History:  In 1859 as news of the discovery spread throughout the west, large groups of settlers arrived at Gold Hill to make money. At first the new arrivals lived in temporary shelters made from canvas tents, potato sacks and blankets. It wasn't until much later that Gold Hill had permanent structures.

Gold Hill soon rivaled Virginia City because of the construction of the Virginia and Truckee Railroad as well as the opening of more mines to the south. The construction of the railroad facilitated the transport of ore to mills along the Carson River. Ore no longer traveled by wagon trains. Increased mining activity directly to the south at  the Crown Point, Belcher and Yellow Jacket mines cemented Gold Hill's importance to the Comstock Lode. By 1873 Gold Hill had public and private schools, a town hall, banks, lodges and churches. These mines continued to produce until 1878 when production slowed and the town started a slow decline.

Today there is an increased push to mine in the area. In fact a strip mine is opening near Silver City, Nevada. Talking to folks in town it is widely known that there are still rich deposits left in the hills. The new mine has become a source of controversy to the area residents with some supporting it while other residents oppose strip mining. (Information from Nevada Ghost Towns and Mining Camps by Stanley Paher).


                         Downtown Gold Hill today

                                             Historic structure in Gold Hill

                                          Mining remains in Gold Hill

                                   Gold Hill mercantile

                                          Mine hoist near Cabin 18; reportedly haunted

                                          Picturesque mining structure

                                Mine that you can walk up to. Respect property and do not climb on anything.
                                                    Below: Ladder to nowhere

Journey through the Comstock Lode Dayton, Nevada June 11, 2012

                                                           Restauarant in historic Dayton

Directions: Dayton, Nevada, is located on Highway 50 about 12 miles northeast of Carson City. It close to Virginia City and Gold Hill making it possible for a day excursion to all the historic towns.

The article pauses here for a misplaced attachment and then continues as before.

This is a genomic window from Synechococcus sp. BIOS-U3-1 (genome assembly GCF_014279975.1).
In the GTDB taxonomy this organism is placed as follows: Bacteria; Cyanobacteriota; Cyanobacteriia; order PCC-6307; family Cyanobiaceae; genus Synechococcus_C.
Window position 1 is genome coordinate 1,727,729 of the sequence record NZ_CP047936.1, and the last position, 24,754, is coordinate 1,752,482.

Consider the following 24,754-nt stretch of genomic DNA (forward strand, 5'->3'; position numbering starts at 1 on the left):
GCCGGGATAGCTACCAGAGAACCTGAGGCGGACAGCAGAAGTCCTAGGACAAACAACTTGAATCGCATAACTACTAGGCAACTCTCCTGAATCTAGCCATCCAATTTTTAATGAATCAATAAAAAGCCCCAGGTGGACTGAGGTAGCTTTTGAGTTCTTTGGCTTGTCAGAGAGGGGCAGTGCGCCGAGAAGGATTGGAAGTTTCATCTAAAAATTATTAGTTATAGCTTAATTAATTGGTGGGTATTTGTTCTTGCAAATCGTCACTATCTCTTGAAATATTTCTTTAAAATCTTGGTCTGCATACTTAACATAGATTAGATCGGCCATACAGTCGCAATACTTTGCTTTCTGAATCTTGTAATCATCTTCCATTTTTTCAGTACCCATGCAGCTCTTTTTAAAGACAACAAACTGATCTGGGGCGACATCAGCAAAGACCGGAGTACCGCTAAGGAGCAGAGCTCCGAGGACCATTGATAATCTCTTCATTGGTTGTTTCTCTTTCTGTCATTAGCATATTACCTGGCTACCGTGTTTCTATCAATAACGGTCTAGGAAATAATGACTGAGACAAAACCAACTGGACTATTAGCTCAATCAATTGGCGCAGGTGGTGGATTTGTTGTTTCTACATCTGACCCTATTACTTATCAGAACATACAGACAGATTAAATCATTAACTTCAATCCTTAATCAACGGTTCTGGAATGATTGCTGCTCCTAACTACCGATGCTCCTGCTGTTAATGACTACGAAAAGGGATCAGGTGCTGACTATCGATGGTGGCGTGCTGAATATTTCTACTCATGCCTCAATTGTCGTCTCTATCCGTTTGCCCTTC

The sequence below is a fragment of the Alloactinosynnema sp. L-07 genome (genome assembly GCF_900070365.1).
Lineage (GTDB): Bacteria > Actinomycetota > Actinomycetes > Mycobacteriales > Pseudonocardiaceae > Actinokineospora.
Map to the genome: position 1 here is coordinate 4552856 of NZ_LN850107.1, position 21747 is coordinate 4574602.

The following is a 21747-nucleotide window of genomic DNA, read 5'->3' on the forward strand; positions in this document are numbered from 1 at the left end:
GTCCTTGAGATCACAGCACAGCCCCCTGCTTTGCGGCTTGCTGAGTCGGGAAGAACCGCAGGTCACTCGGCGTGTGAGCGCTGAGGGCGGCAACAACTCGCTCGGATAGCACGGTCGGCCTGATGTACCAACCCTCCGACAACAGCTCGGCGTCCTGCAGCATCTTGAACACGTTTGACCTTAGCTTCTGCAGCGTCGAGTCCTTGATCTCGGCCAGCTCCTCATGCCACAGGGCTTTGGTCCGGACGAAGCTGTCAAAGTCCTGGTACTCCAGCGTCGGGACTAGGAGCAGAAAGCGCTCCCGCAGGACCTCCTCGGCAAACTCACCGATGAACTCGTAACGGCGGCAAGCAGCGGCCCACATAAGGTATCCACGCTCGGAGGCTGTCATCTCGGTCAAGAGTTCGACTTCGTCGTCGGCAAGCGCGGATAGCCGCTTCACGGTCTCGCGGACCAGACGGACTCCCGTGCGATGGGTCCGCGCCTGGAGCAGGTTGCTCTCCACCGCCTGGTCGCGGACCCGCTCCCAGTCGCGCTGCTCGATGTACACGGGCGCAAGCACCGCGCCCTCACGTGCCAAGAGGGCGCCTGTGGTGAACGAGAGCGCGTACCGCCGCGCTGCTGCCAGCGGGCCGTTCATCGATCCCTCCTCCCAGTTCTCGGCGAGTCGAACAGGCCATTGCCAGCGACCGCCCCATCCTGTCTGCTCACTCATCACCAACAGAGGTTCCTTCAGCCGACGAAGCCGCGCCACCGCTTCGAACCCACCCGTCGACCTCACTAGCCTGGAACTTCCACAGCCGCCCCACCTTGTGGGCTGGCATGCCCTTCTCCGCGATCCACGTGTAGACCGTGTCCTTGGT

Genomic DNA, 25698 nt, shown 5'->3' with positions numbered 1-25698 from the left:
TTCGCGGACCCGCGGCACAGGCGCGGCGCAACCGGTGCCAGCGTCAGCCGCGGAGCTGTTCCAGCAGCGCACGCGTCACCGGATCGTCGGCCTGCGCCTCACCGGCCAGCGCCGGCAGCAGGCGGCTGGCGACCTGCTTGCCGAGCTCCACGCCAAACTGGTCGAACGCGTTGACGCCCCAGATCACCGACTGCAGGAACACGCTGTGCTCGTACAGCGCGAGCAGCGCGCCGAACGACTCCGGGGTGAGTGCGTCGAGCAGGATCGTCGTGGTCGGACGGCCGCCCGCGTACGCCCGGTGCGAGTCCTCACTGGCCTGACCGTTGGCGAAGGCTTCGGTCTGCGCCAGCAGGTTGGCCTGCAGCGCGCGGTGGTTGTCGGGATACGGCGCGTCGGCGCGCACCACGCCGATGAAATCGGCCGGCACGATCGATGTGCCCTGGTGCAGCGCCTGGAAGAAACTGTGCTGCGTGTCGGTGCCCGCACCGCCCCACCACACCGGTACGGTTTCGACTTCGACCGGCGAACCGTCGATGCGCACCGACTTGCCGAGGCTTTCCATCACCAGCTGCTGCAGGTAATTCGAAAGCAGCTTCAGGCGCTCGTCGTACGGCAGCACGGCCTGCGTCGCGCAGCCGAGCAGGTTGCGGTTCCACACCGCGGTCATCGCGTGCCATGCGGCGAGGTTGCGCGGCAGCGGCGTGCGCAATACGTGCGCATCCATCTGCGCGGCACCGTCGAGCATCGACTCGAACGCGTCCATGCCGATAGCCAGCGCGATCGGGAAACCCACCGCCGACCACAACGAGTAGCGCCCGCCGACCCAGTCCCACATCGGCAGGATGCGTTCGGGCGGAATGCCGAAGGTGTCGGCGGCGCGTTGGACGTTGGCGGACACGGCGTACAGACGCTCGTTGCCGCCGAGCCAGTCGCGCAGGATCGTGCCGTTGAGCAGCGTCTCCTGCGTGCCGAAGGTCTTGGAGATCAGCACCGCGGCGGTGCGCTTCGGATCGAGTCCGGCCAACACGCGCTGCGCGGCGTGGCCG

History:  The discovery of gold in 1849 in Gold Canyon led to the creation of a tent trading post. For the first ten years of its existence Dayton was a struggling community known as Chinatown because of the large number of orientals in the area. Communities nearby attracted more residents for a long time.

By 1861 Chinatown, renamed Dayton, becamea  milling and shipping center for the Comstock Lode. the Pony Express had a station in town and many shippers had warehouses in the area. There were at least a dozen   prominent mills on the Carson River among them the Rock Point, Woodsworth and Douglass mills. At the heighth of milling in the area Dayton mills collectively had over 180 stamps to process ore.

The population dwindled in 1878 but a population managed to remain in town for a number of reasons. A decline in Comstock mining in 1878 led many residents to move to other strikes in the state. The town never attained ghost town status becuase of the Carson and Colorado Railroad which maintained Dayton as a shipping center. In 1929 a revival occurred with placer mining in 1929 formally ending in 1941. Today Dayton is a small community with historic buildings and interesting mill ruins along the Carson River.

 Historians have long argued whether Dayton or Genoa, Nevada, is the first settlement in the state. What the argument centers around is whether a lose group of tents or small group of prospectors can be considered a settlement. (Information from Nevada Ghost Towns and Mining Camps by Stanley Paher)

                                                         Dayton school house